2004 Photos

Please be patient and let the photos load. Thanks!

Torrance - November

Burlington - October

Odessa - September

Good Springs - April


Our first event that we helped put on!  Here is a view of our Head Quarters, where the battle plan was hatched, troops positioned, enemy movements plotted, and a winning strategty formulated.

Our MG-42 being positioned to rake the advancing Allied forces, be they the beleagured Paratroopers or the ill-fated XXX Corps.  Either one makes good target practice.


Herr Goering's finest even joined the show, giving us precise reports of enemy movements and concentrations.  Lucky for us, fog in Normandy and England kept the Allied airforces grounded. 
Can you find the hidden PAK-36 Anti-tank gun?  Neither could the Allies, until it was too late.  Time to paint some more kill rings on the barrel.


Uh oh! Every citizen fear's the old "Paper Please!" Let's see if they make it.
I guess not!!!


You're going the wrong way! - How do they know which way we are going?

Interested in re-enacting?


Our troop tent, riverside in lovely Burlington, New Jersey.  A great event, especially for an inaugural event. The public received us with great enthusiasm.
Here we see some members from LARA, the Luftwaffe reenactors group, who have commandeered our fire.  Panzer Rich is getting ready to boot the fly boys into the river!
Actually, there was a LOT of camaraderie amongst all the reenactors present, across all the time periods represented.  We even got a chance to fire off some Civil War cannons, which was a blast!  (Yuck-yuck-yuck!)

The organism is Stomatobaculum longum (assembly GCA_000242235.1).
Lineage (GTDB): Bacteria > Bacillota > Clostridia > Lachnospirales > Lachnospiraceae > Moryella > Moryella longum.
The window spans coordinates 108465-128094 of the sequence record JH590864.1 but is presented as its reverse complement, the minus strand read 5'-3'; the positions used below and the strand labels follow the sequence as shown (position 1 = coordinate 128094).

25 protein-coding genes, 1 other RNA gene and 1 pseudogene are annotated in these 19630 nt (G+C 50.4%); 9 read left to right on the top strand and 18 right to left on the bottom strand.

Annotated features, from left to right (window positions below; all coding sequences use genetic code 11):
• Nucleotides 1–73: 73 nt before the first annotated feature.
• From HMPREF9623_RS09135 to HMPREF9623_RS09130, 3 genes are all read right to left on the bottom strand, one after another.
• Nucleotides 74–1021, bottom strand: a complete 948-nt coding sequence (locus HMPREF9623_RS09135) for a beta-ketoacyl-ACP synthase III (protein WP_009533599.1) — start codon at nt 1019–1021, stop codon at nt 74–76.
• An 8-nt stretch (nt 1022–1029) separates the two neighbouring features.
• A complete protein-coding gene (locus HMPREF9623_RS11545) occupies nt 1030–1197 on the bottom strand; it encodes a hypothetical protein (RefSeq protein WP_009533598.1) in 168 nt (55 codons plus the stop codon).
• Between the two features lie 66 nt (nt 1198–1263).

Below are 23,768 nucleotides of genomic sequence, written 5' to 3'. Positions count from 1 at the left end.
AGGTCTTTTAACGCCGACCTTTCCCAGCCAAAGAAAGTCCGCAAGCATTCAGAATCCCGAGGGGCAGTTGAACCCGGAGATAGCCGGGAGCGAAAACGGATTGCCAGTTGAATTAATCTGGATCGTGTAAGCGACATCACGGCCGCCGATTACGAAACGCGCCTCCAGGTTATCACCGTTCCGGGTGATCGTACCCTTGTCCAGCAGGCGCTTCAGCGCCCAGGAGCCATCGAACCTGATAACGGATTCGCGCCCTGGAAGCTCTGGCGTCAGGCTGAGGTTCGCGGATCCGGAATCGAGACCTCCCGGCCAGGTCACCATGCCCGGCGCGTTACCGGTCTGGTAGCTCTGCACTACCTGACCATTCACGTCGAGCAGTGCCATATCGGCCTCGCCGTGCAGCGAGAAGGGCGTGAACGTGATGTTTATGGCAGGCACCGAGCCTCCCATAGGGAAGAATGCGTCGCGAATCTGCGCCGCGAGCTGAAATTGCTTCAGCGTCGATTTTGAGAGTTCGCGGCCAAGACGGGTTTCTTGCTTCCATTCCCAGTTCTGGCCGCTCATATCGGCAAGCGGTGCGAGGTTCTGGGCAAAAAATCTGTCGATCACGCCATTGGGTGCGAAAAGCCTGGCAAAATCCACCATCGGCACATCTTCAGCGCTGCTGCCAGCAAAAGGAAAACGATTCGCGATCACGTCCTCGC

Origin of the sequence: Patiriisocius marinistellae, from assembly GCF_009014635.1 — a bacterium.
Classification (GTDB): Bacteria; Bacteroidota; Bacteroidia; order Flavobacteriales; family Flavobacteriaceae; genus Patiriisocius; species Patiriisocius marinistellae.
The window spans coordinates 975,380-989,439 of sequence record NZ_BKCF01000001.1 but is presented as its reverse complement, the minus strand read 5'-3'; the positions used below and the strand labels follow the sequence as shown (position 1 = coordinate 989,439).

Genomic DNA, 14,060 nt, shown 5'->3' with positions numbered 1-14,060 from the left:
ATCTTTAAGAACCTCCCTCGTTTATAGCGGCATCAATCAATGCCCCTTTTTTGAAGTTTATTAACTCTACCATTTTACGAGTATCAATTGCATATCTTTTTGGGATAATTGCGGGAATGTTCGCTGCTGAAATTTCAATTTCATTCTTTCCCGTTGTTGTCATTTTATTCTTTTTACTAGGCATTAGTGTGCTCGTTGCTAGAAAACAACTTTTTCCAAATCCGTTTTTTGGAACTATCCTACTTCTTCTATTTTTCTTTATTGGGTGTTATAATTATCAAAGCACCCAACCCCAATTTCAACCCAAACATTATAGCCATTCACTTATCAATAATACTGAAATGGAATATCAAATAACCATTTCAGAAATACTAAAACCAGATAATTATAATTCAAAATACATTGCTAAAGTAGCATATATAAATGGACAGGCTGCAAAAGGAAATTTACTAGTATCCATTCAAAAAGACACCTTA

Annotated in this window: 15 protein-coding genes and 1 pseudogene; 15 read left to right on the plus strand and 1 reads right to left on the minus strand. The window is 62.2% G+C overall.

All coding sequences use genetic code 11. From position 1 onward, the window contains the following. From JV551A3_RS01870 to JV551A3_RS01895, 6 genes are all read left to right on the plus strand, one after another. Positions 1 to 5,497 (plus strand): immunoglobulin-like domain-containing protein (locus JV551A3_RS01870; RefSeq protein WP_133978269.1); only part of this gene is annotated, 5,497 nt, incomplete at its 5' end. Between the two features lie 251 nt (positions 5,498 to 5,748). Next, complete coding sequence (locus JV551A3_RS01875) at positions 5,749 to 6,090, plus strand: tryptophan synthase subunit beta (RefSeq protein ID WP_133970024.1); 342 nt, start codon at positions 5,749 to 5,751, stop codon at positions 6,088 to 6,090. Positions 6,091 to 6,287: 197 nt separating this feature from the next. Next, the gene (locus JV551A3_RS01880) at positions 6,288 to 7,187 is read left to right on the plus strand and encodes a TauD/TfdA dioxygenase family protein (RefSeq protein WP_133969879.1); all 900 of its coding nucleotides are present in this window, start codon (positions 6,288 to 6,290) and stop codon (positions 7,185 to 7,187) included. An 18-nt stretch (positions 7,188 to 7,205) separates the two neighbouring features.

Here we see a future Ilsa, She-Devil of the Waffen-SS getting her first chance to hold an MP-40.  Look at Dad-He's so proud!

Seriously, despite iffy weather, public turn-out was strong, and there was a lot of interest and enthusiasm for all of the reenactors, from Rev War to Vietnam.  In short, it was a great event.
Our efforts to recruit amongst the local population was met with overwhelming support.  Here we see a candidate for the Bad Tolze Junker Schule's Junge Volk Program .


Our goal was to demonstrate what the life of the average Landser of the Waffen-SS was about.  Educating the public about the time period is one of the great elements of the hobby, and displays like this make it "come to life".  Here we see some typical personal belongings of a soldier, including their flashlight, stove, wallet, ID papers, mess kit, eating utensils, etc. 

Informing the public that we are a kinder,more gentle Waffen SS.


Of course, after a hard day of living history, we had to hit the local watering hole.  While we may have scared a few of the locals, we made many friends along the way, and had a beer or three.  Maybe more...
Who knew that amongst our ranks were accomplished River-Dance veterans?  While hob-nails and polished wooden floors don't mesh so well, we can at least say we made our mark on Burlington.